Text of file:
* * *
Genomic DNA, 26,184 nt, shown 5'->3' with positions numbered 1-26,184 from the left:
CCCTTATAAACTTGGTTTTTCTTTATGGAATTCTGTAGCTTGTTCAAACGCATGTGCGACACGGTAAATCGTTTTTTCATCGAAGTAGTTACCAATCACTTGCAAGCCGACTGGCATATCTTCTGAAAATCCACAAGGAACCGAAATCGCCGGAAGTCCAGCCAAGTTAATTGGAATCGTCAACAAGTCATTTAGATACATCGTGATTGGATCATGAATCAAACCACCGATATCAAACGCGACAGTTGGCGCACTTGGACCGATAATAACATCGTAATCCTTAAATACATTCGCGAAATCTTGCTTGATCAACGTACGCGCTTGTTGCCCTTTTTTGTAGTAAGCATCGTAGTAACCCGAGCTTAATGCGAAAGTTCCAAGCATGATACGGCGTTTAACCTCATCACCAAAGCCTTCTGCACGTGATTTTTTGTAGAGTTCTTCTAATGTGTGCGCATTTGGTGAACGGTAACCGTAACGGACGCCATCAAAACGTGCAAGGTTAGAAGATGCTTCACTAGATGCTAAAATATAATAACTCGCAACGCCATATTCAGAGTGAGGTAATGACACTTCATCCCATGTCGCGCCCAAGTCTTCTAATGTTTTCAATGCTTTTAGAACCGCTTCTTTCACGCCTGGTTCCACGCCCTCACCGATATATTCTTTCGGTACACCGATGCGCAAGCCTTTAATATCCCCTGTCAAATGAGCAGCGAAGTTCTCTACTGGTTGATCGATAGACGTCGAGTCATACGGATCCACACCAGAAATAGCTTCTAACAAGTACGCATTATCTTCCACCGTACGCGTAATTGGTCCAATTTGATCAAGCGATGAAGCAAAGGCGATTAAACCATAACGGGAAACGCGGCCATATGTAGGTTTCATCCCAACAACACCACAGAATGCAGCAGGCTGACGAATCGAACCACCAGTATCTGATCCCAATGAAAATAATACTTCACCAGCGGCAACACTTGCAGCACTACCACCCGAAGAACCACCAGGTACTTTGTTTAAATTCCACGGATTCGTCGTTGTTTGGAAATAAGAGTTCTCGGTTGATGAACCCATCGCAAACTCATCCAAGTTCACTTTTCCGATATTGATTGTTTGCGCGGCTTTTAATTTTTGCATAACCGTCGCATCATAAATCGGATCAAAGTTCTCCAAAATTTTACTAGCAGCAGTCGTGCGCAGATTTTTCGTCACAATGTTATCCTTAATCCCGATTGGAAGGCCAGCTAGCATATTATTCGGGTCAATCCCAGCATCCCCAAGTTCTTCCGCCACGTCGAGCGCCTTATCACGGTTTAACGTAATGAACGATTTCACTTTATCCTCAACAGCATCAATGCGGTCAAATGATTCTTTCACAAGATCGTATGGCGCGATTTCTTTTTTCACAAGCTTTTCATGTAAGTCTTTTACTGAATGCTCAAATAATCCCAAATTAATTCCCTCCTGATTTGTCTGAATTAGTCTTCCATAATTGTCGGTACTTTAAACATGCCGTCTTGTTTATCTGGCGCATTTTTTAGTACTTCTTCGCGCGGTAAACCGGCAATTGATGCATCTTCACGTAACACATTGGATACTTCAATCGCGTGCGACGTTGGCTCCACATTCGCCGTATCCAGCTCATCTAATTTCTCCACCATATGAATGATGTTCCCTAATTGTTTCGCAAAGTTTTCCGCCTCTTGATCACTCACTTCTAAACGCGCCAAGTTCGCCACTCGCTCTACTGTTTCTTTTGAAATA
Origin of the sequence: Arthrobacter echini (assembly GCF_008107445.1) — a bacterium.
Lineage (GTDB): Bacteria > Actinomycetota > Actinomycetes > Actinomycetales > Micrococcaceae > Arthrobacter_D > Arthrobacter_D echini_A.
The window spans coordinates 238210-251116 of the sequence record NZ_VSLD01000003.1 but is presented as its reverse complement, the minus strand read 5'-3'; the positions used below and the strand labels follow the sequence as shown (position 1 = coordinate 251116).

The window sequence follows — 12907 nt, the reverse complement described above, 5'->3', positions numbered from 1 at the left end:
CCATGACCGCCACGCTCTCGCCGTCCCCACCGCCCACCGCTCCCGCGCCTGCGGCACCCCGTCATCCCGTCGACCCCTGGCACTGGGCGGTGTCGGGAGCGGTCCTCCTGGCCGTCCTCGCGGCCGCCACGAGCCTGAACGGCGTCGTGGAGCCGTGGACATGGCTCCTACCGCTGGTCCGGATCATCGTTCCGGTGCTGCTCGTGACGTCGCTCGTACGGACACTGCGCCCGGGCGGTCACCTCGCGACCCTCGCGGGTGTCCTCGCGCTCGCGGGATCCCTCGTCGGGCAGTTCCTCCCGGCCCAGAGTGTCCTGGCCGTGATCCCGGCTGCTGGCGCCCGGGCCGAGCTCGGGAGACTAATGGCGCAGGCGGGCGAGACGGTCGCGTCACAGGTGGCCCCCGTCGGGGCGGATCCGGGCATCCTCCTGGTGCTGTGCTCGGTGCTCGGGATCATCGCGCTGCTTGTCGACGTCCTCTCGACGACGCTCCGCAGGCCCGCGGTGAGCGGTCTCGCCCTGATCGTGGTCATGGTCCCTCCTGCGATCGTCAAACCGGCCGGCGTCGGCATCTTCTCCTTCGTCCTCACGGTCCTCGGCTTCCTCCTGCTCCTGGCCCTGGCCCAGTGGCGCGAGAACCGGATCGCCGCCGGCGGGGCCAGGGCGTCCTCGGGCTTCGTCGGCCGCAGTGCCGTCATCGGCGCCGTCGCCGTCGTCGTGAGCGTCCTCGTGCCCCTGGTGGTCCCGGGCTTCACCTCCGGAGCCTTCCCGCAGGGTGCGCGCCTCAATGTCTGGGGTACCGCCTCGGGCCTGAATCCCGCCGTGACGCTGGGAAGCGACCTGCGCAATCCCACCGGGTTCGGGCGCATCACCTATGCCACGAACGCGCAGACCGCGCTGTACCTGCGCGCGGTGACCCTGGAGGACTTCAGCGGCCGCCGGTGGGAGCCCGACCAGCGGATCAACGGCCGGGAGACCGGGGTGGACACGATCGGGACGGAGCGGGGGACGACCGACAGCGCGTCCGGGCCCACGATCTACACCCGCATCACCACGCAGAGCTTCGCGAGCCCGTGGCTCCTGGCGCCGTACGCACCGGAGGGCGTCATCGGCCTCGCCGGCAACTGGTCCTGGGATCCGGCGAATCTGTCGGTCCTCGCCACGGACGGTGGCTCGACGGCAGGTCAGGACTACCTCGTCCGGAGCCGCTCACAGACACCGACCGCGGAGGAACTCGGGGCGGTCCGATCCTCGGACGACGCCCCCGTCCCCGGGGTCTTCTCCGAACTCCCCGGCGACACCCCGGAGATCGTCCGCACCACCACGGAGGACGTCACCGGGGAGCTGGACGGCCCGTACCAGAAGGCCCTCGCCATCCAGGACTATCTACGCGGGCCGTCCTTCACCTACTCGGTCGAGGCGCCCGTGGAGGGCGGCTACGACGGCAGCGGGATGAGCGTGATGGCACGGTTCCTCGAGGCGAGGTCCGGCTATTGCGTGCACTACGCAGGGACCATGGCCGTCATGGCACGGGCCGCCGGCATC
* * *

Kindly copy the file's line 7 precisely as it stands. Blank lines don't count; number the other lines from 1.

CCATGACCGCCACGCTCTCGCCGTCCCCACCGCCCACCGCTCCCGCGCCTGCGGCACCCCGTCATCCCGTCGACCCCTGGCACTGGGCGGTGTCGGGAGCGGTCCTCCTGGCCGTCCTCGCGGCCGCCACGAGCCTGAACGGCGTCGTGGAGCCGTGGACATGGCTCCTACCGCTGGTCCGGATCATCGTTCCGGTGCTGCTCGTGACGTCGCTCGTACGGACACTGCGCCCGGGCGGTCACCTCGCGACCCTCGCGGGTGTCCTCGCGCTCGCGGGATCCCTCGTCGGGCAGTTCCTCCCGGCCCAGAGTGTCCTGGCCGTGATCCCGGCTGCTGGCGCCCGGGCCGAGCTCGGGAGACTAATGGCGCAGGCGGGCGAGACGGTCGCGTCACAGGTGGCCCCCGTCGGGGCGGATCCGGGCATCCTCCTGGTGCTGTGCTCGGTGCTCGGGATCATCGCGCTGCTTGTCGACGTCCTCTCGACGACGCTCCGCAGGCCCGCGGTGAGCGGTCTCGCCCTGATCGTGGTCATGGTCCCTCCTGCGATCGTCAAACCGGCCGGCGTCGGCATCTTCTCCTTCGTCCTCACGGTCCTCGGCTTCCTCCTGCTCCTGGCCCTGGCCCAGTGGCGCGAGAACCGGATCGCCGCCGGCGGGGCCAGGGCGTCCTCGGGCTTCGTCGGCCGCAGTGCCGTCATCGGCGCCGTCGCCGTCGTCGTGAGCGTCCTCGTGCCCCTGGTGGTCCCGGGCTTCACCTCCGGAGCCTTCCCGCAGGGTGCGCGCCTCAATGTCTGGGGTACCGCCTCGGGCCTGAATCCCGCCGTGACGCTGGGAAGCGACCTGCGCAATCCCACCGGGTTCGGGCGCATCACCTATGCCACGAACGCGCAGACCGCGCTGTACCTGCGCGCGGTGACCCTGGAGGACTTCAGCGGCCGCCGGTGGGAGCCCGACCAGCGGATCAACGGCCGGGAGACCGGGGTGGACACGATCGGGACGGAGCGGGGGACGACCGACAGCGCGTCCGGGCCCACGATCTACACCCGCATCACCACGCAGAGCTTCGCGAGCCCGTGGCTCCTGGCGCCGTACGCACCGGAGGGCGTCATCGGCCTCGCCGGCAACTGGTCCTGGGATCCGGCGAATCTGTCGGTCCTCGCCACGGACGGTGGCTCGACGGCAGGTCAGGACTACCTCGTCCGGAGCCGCTCACAGACACCGACCGCGGAGGAACTCGGGGCGGTCCGATCCTCGGACGACGCCCCCGTCCCCGGGGTCTTCTCCGAACTCCCCGGCGACACCCCGGAGATCGTCCGCACCACCACGGAGGACGTCACCGGGGAGCTGGACGGCCCGTACCAGAAGGCCCTCGCCATCCAGGACTATCTACGCGGGCCGTCCTTCACCTACTCGGTCGAGGCGCCCGTGGAGGGCGGCTACGACGGCAGCGGGATGAGCGTGATGGCACGGTTCCTCGAGGCGAGGTCCGGCTATTGCGTGCACTACGCAGGGACCATGGCCGTCATGGCACGGGCCGCCGGCATC